Blog topic: Exhibits
Rare Music Materials at Stanford is a Spotlight instance that presents materials from the Stanford University Libraries' collections that have been digitized in response to research requests, or were produced for small projects. Items and their downloadable images may also be found in SearchWorks, Stanford's library catalog.
This year, Stanford Classics turns 125, and to celebrate, we have put together an exhibit examining its early history. While small and undistinguished early on, the department quickly produced scholars of distinction. Today it is a major center of American classics, and a world leader in the study of ancient Greece and Rome. Still, the century and a quarter that intervenes between us and its foundation is often a sort of ever-advancing black box—that is, we seldom have an institutional memory that extends any further back than the recollection of the faculty's most senior member. Earlier outlines of the department's history are therefore simply lost. This exhibit hopes to shed some light on that earlier place and time.
During the 19th and 20th centuries, groundbreaking information technologies like the telegraph, the typewriter, and the computer changed the world. All of these technologies were designed with the alphabet in mind, however, leaving open the question: what about China, Japan, and Korea? In this exhibition, the history of modern East Asian information technology is explored through artifacts from the personal collection of Professor Thomas S. Mullaney (History) and the Stanford East Asia Library. Opening Reception and Guest Lectures by Jidong Yang (EAL) and Thomas S.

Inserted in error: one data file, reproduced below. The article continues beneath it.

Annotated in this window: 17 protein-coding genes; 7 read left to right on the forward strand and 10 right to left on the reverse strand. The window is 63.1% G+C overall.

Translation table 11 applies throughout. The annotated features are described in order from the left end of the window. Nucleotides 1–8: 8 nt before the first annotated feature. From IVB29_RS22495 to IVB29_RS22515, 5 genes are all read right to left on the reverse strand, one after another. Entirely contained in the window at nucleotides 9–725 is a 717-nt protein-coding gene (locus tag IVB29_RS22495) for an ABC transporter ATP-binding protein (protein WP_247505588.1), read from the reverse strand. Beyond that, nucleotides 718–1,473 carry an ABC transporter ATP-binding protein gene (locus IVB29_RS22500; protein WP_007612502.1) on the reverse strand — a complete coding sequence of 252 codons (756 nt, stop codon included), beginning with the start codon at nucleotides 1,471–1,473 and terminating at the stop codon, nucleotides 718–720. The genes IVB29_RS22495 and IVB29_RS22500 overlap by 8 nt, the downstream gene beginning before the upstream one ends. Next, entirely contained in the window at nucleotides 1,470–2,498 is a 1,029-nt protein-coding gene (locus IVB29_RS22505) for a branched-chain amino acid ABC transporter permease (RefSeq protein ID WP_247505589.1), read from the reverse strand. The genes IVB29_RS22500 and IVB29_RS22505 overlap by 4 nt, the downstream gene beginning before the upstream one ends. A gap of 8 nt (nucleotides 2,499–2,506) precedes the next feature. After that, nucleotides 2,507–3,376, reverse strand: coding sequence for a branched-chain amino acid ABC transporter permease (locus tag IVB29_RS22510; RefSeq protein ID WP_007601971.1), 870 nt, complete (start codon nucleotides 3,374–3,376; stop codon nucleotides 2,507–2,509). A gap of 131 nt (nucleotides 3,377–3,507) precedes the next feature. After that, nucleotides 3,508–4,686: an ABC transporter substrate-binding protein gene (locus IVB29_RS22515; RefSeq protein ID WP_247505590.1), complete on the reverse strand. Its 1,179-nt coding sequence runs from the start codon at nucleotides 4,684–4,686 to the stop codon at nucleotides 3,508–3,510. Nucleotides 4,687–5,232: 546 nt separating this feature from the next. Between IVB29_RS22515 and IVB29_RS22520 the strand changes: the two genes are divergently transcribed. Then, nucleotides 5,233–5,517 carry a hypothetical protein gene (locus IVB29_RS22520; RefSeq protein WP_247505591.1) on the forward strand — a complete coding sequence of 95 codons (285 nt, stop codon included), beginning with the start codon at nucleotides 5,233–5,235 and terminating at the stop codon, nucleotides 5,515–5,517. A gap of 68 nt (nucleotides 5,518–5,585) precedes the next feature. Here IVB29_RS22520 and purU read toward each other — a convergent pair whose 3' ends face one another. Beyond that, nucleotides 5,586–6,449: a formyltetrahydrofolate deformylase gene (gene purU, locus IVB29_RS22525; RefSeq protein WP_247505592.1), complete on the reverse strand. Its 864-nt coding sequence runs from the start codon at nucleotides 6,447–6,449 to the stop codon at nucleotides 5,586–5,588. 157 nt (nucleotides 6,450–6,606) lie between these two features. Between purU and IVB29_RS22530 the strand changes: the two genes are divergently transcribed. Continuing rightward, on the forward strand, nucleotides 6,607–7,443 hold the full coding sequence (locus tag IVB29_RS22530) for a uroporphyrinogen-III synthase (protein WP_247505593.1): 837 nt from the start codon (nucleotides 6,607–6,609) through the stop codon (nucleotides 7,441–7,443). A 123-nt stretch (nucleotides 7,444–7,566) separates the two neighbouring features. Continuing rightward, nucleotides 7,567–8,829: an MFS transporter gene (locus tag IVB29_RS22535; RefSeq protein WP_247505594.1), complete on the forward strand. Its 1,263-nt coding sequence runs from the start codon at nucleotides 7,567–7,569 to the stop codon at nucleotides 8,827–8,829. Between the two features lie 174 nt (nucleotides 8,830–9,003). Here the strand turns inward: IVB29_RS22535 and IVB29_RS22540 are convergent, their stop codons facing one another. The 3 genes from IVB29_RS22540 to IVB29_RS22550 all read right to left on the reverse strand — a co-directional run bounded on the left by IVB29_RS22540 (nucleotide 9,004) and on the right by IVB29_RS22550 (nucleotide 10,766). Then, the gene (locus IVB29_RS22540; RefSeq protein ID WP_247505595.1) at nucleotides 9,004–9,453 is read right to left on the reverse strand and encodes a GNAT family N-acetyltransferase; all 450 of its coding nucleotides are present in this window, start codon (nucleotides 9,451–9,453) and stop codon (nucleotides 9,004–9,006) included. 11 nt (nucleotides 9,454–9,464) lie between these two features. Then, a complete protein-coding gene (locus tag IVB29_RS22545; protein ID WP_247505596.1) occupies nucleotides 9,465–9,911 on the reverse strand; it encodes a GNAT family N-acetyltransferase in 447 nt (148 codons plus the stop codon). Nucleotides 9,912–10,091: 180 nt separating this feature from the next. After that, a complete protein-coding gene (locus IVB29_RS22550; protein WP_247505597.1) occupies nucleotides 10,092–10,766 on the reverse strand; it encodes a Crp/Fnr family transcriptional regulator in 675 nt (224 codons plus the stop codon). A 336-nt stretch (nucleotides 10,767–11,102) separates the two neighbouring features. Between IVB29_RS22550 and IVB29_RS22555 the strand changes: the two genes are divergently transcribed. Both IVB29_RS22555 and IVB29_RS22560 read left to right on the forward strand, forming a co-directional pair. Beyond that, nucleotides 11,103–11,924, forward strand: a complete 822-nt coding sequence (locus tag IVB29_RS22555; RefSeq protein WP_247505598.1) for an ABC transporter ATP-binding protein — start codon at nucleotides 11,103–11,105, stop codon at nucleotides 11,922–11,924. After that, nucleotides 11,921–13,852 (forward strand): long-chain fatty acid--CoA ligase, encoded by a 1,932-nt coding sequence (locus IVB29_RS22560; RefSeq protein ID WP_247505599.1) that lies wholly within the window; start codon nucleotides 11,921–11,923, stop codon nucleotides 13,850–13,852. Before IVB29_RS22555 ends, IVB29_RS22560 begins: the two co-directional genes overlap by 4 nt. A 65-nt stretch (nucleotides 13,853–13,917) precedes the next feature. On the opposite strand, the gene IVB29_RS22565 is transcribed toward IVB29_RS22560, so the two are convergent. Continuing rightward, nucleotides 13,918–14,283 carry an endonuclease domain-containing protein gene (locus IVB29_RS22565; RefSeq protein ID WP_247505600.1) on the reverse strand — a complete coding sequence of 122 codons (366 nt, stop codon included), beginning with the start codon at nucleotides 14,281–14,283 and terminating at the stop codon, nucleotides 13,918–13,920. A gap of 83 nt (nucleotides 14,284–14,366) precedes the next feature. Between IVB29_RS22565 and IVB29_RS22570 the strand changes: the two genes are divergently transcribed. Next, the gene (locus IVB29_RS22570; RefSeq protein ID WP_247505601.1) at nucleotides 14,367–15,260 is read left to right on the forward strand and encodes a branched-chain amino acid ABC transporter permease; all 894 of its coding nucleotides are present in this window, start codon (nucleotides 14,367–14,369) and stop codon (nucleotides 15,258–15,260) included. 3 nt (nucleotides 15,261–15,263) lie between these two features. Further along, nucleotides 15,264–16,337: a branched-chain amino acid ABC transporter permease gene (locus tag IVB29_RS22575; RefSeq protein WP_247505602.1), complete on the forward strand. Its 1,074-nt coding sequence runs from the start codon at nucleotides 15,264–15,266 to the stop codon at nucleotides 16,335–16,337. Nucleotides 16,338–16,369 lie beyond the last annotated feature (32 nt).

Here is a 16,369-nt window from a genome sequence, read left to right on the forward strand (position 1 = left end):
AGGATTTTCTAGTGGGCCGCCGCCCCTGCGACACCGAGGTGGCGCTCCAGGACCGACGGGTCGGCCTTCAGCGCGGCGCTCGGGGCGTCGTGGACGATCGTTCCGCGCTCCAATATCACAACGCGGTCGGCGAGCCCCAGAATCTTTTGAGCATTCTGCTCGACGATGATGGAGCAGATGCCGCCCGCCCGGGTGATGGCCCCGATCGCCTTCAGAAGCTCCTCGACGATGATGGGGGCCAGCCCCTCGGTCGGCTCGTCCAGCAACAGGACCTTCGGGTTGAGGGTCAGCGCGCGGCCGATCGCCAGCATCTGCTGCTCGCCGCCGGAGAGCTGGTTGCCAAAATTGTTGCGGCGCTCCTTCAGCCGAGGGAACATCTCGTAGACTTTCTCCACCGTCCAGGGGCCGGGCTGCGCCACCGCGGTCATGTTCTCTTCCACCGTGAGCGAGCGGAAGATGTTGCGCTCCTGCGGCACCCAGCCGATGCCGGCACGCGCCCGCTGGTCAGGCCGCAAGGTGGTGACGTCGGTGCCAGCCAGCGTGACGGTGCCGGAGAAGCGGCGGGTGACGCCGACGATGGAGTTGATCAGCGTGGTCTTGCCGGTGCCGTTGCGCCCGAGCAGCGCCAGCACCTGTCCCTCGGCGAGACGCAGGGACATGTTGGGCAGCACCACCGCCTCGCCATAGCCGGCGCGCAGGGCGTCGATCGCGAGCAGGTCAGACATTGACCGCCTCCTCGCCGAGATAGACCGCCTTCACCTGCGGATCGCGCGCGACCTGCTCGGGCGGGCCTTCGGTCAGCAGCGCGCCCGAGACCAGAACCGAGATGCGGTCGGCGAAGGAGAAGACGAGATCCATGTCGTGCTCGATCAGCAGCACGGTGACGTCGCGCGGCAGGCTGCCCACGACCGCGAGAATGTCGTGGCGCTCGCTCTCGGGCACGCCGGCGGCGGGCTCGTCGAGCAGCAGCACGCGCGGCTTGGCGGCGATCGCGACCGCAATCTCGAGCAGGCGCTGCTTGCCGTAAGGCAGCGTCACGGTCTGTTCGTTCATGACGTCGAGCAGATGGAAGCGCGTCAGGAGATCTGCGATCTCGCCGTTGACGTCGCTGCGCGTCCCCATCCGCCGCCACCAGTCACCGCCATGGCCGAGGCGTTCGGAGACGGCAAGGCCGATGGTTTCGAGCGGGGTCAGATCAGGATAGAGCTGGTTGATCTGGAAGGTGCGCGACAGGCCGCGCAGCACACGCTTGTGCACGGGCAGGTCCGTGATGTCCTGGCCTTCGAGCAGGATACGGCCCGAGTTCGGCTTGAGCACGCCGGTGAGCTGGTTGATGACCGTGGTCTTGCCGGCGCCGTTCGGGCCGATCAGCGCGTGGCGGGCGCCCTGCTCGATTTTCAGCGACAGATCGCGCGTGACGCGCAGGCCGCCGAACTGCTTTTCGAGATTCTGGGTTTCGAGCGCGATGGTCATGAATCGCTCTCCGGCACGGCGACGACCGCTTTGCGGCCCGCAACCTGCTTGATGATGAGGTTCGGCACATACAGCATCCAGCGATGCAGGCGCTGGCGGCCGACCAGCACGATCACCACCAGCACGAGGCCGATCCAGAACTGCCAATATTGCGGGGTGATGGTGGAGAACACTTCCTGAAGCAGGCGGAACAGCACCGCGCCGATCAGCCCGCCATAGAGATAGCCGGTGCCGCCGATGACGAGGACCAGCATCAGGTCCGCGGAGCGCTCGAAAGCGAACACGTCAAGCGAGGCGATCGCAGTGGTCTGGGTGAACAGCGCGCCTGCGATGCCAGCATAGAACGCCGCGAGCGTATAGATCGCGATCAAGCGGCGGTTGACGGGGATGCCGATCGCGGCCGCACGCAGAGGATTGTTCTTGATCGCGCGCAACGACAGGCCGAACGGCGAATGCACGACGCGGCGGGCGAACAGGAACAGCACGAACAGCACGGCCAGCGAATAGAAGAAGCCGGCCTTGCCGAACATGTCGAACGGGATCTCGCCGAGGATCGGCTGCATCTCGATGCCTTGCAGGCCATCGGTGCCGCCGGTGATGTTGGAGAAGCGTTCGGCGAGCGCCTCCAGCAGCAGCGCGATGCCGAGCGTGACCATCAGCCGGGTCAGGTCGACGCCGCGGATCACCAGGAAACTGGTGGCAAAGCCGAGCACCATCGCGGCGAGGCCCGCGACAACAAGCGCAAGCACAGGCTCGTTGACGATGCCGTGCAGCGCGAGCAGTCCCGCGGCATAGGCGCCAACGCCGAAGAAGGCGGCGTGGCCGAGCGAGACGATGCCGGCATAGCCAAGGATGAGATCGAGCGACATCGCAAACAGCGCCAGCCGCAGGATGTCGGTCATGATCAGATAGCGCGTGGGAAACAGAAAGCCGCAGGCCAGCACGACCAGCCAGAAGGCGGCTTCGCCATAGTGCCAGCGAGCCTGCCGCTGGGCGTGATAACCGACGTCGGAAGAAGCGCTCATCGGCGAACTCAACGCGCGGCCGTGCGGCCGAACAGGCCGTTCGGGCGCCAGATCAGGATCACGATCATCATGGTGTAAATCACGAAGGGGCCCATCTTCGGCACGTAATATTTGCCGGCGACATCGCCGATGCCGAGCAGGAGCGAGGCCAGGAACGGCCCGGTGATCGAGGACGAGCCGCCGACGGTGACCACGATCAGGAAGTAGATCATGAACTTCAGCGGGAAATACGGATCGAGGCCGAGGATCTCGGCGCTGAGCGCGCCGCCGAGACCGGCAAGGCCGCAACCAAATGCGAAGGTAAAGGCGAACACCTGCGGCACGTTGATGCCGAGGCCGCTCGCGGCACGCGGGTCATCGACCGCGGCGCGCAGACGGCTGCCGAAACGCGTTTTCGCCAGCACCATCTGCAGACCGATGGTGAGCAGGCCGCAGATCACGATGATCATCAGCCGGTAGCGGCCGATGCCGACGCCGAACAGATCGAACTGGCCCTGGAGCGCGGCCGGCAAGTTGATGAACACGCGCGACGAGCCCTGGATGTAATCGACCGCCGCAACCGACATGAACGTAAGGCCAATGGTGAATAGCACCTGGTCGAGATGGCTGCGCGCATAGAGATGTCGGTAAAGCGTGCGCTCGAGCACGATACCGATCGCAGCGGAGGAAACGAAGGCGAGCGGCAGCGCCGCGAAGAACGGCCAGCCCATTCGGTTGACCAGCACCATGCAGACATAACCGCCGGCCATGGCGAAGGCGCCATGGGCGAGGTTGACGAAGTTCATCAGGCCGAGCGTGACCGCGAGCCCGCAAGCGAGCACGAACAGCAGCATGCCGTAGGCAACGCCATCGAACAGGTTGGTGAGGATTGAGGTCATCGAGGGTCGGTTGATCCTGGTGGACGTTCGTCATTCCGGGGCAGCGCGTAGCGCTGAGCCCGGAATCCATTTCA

It’s been more than a year since we announced the completion of the first phase of development of Spotlight, an innovative solution that enables libraries and other cultural heritage institutions to build high-quality online exhibits from content in their digital collections. Spotlight was built to make it easier for library curators, as well as faculty or students to create customized, feature-rich and searchable websites from the vast digital collections held by the Stanford University Libraries. The initial phase of development culminated in the first production exhibit built with Spotlight, Maps of Africa: An Online Exhibit. This online collection site was built primarily by SUL's Digital and Rare Maps Librarian, G. Salim Mohammed, with only minimal help from lbrary technical staff.
Continuing the celebration of the 50th anniversary of the founding of the Stanford University Archives, the Archives is pleased to announce the opening of an exhibit, on view in Green Library's East Wing Lobby until October 25, 2015, shedding light on the origin and development of the Archives, as well as showcasing several treasures, including founding documents, a handle from the original Stanford Axe, and the ceremonial sword and scabbard of early Trustee, and founder of Palo Alto, Timothy Hopkins.
October 1, 2015, marks the 125th anniversary of the establishment of Yosemite National Park. To commemorate our nation’s third National Park, the University Archives has mounted an exhibition of photographs of Yosemite Valley taken by Eadweard Muybridge in 1872. On display are ten albumen photographs printed from replicated negatives made from photographs by Muybridge in 1872. This set of images comes from a limited edition printed by the Chicago Albumen Works, Inc. and published by Yosemite Natural History Association in 1977. Only 50 sets were produced.